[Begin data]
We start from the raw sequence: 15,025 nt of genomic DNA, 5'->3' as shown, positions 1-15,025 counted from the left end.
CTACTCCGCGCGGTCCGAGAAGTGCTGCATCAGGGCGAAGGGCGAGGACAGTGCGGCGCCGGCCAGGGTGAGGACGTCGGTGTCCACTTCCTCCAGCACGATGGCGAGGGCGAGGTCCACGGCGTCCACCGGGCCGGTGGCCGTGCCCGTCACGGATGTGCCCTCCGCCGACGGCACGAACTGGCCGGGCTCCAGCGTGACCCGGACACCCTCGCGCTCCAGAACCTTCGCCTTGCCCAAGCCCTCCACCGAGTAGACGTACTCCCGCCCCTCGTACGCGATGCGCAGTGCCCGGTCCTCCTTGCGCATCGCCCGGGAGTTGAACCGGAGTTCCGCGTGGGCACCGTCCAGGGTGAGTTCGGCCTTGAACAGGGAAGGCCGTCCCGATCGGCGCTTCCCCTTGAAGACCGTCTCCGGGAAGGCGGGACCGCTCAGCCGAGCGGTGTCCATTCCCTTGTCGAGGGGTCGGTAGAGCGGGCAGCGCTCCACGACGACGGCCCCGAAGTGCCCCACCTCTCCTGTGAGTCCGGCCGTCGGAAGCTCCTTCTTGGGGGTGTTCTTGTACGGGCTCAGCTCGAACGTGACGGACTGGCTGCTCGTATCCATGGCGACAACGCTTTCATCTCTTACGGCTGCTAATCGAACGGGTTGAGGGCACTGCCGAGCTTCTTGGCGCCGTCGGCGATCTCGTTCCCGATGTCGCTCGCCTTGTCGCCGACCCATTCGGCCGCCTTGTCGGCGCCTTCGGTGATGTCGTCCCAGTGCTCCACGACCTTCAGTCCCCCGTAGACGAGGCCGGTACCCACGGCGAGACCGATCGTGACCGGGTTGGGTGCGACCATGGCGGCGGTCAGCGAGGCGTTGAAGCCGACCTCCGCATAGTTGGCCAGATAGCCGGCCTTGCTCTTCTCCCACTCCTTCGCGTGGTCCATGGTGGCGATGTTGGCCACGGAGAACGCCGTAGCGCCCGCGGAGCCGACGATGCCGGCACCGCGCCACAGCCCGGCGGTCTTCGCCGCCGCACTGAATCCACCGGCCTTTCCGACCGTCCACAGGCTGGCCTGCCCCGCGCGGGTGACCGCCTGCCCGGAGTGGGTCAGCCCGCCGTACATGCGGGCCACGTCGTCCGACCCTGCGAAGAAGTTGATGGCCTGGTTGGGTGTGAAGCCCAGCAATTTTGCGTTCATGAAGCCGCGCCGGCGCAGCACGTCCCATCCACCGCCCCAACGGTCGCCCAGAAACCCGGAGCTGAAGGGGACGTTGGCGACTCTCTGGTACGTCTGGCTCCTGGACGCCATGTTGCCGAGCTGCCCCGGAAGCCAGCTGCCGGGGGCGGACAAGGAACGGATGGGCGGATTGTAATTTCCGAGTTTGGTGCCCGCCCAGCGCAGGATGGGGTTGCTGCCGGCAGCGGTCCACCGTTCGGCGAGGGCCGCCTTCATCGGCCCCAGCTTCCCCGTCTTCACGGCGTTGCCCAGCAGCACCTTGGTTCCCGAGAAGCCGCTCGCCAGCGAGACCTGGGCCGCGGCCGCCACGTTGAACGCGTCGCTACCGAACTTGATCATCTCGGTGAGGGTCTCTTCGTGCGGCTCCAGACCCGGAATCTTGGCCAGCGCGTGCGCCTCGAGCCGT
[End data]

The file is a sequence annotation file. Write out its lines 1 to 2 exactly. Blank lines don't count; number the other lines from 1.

We start from the raw sequence: 15,025 nt of genomic DNA, 5'->3' as shown, positions 1-15,025 counted from the left end.
CTACTCCGCGCGGTCCGAGAAGTGCTGCATCAGGGCGAAGGGCGAGGACAGTGCGGCGCCGGCCAGGGTGAGGACGTCGGTGTCCACTTCCTCCAGCACGATGGCGAGGGCGAGGTCCACGGCGTCCACCGGGCCGGTGGCCGTGCCCGTCACGGATGTGCCCTCCGCCGACGGCACGAACTGGCCGGGCTCCAGCGTGACCCGGACACCCTCGCGCTCCAGAACCTTCGCCTTGCCCAAGCCCTCCACCGAGTAGACGTACTCCCGCCCCTCGTACGCGATGCGCAGTGCCCGGTCCTCCTTGCGCATCGCCCGGGAGTTGAACCGGAGTTCCGCGTGGGCACCGTCCAGGGTGAGTTCGGCCTTGAACAGGGAAGGCCGTCCCGATCGGCGCTTCCCCTTGAAGACCGTCTCCGGGAAGGCGGGACCGCTCAGCCGAGCGGTGTCCATTCCCTTGTCGAGGGGTCGGTAGAGCGGGCAGCGCTCCACGACGACGGCCCCGAAGTGCCCCACCTCTCCTGTGAGTCCGGCCGTCGGAAGCTCCTTCTTGGGGGTGTTCTTGTACGGGCTCAGCTCGAACGTGACGGACTGGCTGCTCGTATCCATGGCGACAACGCTTTCATCTCTTACGGCTGCTAATCGAACGGGTTGAGGGCACTGCCGAGCTTCTTGGCGCCGTCGGCGATCTCGTTCCCGATGTCGCTCGCCTTGTCGCCGACCCATTCGGCCGCCTTGTCGGCGCCTTCGGTGATGTCGTCCCAGTGCTCCACGACCTTCAGTCCCCCGTAGACGAGGCCGGTACCCACGGCGAGACCGATCGTGACCGGGTTGGGTGCGACCATGGCGGCGGTCAGCGAGGCGTTGAAGCCGACCTCCGCATAGTTGGCCAGATAGCCGGCCTTGCTCTTCTCCCACTCCTTCGCGTGGTCCATGGTGGCGATGTTGGCCACGGAGAACGCCGTAGCGCCCGCGGAGCCGACGATGCCGGCACCGCGCCACAGCCCGGCGGTCTTCGCCGCCGCACTGAATCCACCGGCCTTTCCGACCGTCCACAGGCTGGCCTGCCCCGCGCGGGTGACCGCCTGCCCGGAGTGGGTCAGCCCGCCGTACATGCGGGCCACGTCGTCCGACCCTGCGAAGAAGTTGATGGCCTGGTTGGGTGTGAAGCCCAGCAATTTTGCGTTCATGAAGCCGCGCCGGCGCAGCACGTCCCATCCACCGCCCCAACGGTCGCCCAGAAACCCGGAGCTGAAGGGGACGTTGGCGACTCTCTGGTACGTCTGGCTCCTGGACGCCATGTTGCCGAGCTGCCCCGGAAGCCAGCTGCCGGGGGCGGACAAGGAACGGATGGGCGGATTGTAATTTCCGAGTTTGGTGCCCGCCCAGCGCAGGATGGGGTTGCTGCCGGCAGCGGTCCACCGTTCGGCGAGGGCCGCCTTCATCGGCCCCAGCTTCCCCGTCTTCACGGCGTTGCCCAGCAGCACCTTGGTTCCCGAGAAGCCGCTCGCCAGCGAGACCTGGGCCGCGGCCGCCACGTTGAACGCGTCGCTACCGAACTTGATCATCTCGGTGAGGGTCTCTTCGTGCGGCTCCAGACCCGGAATCTTGGCCAGCGCGTGCGCCTCGAGCCGT